Medical Law and Ethics

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Chapter 4 Study Questions and Answers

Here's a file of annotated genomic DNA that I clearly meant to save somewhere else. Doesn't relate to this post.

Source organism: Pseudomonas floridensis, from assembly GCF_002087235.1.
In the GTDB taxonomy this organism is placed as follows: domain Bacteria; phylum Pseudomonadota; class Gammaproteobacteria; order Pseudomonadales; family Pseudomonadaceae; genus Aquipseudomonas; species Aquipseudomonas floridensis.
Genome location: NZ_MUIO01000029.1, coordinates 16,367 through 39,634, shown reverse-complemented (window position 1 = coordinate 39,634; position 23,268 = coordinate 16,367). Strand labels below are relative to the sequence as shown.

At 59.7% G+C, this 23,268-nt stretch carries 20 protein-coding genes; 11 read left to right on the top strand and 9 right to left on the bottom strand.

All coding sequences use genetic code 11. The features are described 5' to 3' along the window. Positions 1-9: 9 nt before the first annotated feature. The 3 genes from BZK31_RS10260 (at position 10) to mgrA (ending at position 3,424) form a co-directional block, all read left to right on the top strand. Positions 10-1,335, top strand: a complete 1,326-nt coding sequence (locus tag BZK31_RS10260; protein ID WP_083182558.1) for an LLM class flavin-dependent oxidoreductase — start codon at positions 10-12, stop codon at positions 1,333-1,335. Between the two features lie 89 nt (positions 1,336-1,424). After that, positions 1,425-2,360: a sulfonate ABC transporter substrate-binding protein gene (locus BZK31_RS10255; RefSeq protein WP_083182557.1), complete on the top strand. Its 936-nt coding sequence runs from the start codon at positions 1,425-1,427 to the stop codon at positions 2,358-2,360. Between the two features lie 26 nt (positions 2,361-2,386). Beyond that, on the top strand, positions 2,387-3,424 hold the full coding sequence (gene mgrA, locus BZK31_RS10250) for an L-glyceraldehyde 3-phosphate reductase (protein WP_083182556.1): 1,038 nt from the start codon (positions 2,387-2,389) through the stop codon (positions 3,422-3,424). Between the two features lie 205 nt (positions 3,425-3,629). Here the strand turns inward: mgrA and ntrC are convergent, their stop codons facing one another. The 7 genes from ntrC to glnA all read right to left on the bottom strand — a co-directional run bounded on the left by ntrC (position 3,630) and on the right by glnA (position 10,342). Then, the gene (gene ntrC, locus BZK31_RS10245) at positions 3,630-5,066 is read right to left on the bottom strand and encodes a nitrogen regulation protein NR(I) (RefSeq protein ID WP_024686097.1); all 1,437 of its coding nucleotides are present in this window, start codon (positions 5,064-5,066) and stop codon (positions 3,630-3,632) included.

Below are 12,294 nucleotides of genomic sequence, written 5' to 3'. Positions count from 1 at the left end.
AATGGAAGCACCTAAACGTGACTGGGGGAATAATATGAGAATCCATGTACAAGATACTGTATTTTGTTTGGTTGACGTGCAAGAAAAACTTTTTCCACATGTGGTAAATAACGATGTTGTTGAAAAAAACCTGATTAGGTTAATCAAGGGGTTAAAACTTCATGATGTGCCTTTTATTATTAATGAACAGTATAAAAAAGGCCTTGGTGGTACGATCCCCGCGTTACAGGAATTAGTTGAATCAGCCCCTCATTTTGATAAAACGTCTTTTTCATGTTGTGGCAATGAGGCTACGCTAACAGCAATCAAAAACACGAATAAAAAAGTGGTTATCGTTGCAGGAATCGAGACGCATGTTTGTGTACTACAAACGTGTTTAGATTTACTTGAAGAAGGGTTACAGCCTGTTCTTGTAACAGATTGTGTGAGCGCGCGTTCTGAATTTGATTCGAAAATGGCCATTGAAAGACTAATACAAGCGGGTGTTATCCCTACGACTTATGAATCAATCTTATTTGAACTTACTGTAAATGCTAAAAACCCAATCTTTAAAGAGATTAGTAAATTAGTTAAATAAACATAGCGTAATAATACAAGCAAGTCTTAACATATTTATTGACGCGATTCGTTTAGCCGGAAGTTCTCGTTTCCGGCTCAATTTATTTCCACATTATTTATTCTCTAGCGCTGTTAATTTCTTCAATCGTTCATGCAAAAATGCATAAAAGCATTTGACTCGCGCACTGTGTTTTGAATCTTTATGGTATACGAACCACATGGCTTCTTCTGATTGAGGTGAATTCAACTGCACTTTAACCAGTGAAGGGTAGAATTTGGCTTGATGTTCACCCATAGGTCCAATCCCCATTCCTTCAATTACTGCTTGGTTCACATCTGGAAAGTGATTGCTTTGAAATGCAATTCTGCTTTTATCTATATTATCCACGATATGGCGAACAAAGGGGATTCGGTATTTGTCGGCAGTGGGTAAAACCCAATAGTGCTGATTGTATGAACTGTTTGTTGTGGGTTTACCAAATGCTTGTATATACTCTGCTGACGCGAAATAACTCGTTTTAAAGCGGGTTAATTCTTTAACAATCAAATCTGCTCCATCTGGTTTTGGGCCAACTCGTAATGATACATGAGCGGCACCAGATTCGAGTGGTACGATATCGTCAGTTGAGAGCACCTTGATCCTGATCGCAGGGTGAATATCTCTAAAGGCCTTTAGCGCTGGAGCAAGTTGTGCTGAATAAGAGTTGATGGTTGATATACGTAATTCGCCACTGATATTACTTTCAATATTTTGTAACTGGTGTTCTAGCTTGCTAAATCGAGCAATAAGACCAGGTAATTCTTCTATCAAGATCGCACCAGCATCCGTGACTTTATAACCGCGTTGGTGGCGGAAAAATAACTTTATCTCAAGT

Define battery and give an example. Battery in the medical field can be as simple as a nurse or nursing assistant continuing to perform physical care after a patient has demanded not to be touched. Often, this form of legal tort is difficult to grasp and can be difficult to apply in real life situations. For example, (a rhetorical question), can a patient claim a tort of battery if the patient fell but the patient screams to the nurse, "Don't touch me!" Typically, patient safety comes first. The nurse or staff still has the obligation to move the patient to a secure location (bed) and to assess for injury. But, let's say this patient had a problem earlier with Nurse X and demands that nurse not touch him. If Nurse X finds him on the floor, it may be excellent for Nurse X to get other Staff to assist moving the patient to bed, rather than being by herself and risking a tort of battery. One of the most common examples of a tort of battery is to apply restraints when the patient has no order for restraints. Sometimes, facilities have standing orders that restraints can be used as long as the physician order is obtained within a very short time, 15-30 minutes. Check with a nursing supervisor about your facilities' policies and protocols. 4.What is the responsibility of the allied health professional with regard to informed consent forms and the process of obtaining informed consent? Informed consent is a legal document in all 50 states, prepared as an agreement for treatment, non-treatment, or for an invasive procedure that requires physicians to disclose the benefits, risks, and alternatives to said treatment, non-treatment, or procedure. It is the method by which a fully informed, rational patient may be involved in choices about his or her health care. Informed consent stems from the legal and ethical right the patient has to decide what is done to his or her body, and from the physician's ethical duty to make sure

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